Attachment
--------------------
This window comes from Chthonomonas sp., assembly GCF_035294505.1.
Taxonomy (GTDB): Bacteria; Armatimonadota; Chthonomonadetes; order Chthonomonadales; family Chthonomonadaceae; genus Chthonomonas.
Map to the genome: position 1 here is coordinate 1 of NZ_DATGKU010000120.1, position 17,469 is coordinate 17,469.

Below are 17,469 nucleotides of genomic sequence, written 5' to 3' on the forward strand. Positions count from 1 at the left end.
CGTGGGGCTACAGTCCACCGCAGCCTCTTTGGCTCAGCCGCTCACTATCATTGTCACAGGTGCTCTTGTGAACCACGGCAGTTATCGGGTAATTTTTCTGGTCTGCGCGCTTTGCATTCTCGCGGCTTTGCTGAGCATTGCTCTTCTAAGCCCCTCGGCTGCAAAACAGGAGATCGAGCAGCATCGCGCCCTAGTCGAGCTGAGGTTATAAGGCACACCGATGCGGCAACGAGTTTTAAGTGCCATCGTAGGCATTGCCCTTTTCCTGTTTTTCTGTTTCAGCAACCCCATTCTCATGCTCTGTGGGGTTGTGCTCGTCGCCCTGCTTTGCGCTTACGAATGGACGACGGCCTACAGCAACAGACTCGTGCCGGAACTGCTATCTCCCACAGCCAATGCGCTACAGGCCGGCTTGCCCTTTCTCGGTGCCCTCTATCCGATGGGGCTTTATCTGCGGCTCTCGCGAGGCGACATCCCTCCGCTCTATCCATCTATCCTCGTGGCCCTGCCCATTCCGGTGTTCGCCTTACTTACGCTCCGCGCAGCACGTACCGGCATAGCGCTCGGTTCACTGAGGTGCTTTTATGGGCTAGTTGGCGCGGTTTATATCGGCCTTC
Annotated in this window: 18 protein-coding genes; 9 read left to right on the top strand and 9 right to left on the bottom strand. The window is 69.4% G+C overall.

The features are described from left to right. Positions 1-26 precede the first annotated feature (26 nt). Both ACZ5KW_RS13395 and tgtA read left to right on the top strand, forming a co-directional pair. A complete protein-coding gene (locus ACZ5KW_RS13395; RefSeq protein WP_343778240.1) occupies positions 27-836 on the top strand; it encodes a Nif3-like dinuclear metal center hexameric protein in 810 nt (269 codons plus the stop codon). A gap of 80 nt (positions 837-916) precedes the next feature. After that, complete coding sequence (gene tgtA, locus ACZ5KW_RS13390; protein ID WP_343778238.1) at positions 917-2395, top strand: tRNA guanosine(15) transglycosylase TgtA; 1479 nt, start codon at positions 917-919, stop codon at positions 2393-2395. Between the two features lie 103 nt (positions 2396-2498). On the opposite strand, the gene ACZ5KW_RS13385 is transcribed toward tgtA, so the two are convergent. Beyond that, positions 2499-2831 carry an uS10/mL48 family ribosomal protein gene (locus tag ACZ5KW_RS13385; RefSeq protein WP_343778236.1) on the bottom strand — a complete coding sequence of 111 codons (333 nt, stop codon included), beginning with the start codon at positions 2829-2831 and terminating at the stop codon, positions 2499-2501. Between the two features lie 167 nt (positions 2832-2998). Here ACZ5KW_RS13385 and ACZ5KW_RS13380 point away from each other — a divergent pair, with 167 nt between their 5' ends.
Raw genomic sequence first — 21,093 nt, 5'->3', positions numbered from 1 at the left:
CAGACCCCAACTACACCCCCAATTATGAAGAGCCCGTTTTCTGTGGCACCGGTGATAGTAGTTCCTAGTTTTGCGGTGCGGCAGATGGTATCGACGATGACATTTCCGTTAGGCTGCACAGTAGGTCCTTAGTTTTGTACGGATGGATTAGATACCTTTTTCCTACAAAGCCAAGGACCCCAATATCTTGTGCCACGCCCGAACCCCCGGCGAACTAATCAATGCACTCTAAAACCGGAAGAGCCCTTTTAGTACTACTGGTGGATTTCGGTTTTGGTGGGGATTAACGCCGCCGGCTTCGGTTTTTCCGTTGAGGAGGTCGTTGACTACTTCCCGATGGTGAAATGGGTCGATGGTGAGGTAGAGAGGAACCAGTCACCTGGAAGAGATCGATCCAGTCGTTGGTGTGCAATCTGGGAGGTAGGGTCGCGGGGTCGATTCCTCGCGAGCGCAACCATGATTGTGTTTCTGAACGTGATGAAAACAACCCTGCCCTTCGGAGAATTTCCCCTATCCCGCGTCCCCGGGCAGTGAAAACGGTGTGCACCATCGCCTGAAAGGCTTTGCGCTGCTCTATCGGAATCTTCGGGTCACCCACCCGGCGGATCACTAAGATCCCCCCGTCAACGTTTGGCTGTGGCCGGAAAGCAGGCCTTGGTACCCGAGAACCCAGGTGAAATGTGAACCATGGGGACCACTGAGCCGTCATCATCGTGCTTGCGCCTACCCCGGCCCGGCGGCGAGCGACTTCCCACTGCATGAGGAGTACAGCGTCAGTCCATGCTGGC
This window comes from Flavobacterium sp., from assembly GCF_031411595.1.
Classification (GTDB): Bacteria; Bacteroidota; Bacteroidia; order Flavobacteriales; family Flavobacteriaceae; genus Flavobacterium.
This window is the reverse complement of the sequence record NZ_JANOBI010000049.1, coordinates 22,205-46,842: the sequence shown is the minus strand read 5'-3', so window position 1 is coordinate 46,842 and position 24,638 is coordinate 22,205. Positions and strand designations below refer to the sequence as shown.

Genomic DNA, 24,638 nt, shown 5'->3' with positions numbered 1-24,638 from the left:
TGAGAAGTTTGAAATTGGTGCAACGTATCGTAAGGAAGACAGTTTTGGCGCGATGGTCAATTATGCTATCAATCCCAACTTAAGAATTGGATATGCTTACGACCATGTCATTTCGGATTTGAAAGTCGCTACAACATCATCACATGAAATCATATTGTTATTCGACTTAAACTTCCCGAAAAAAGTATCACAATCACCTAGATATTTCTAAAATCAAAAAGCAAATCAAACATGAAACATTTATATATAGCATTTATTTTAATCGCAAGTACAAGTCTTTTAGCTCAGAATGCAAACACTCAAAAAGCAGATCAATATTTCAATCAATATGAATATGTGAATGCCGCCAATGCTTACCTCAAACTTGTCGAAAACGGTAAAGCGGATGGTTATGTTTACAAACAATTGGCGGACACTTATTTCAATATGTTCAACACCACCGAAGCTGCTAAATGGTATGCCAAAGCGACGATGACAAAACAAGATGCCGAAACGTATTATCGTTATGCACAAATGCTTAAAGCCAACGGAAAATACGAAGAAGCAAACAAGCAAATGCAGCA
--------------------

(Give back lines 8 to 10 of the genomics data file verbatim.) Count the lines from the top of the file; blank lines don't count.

Raw genomic sequence first — 21,093 nt, 5'->3', positions numbered from 1 at the left:
CAGACCCCAACTACACCCCCAATTATGAAGAGCCCGTTTTCTGTGGCACCGGTGATAGTAGTTCCTAGTTTTGCGGTGCGGCAGATGGTATCGACGATGACATTTCCGTTAGGCTGCACAGTAGGTCCTTAGTTTTGTACGGATGGATTAGATACCTTTTTCCTACAAAGCCAAGGACCCCAATATCTTGTGCCACGCCCGAACCCCCGGCGAACTAATCAATGCACTCTAAAACCGGAAGAGCCCTTTTAGTACTACTGGTGGATTTCGGTTTTGGTGGGGATTAACGCCGCCGGCTTCGGTTTTTCCGTTGAGGAGGTCGTTGACTACTTCCCGATGGTGAAATGGGTCGATGGTGAGGTAGAGAGGAACCAGTCACCTGGAAGAGATCGATCCAGTCGTTGGTGTGCAATCTGGGAGGTAGGGTCGCGGGGTCGATTCCTCGCGAGCGCAACCATGATTGTGTTTCTGAACGTGATGAAAACAACCCTGCCCTTCGGAGAATTTCCCCTATCCCGCGTCCCCGGGCAGTGAAAACGGTGTGCACCATCGCCTGAAAGGCTTTGCGCTGCTCTATCGGAATCTTCGGGTCACCCACCCGGCGGATCACTAAGATCCCCCCGTCAACGTTTGGCTGTGGCCGGAAAGCAGGCCTTGGTACCCGAGAACCCAGGTGAAATGTGAACCATGGGGACCACTGAGCCGTCATCATCGTGCTTGCGCCTACCCCGGCCCGGCGGCGAGCGACTTCCCACTGCATGAGGAGTACAGCGTCAGTCCATGCTGGC
This window comes from Flavobacterium sp., from assembly GCF_031411595.1.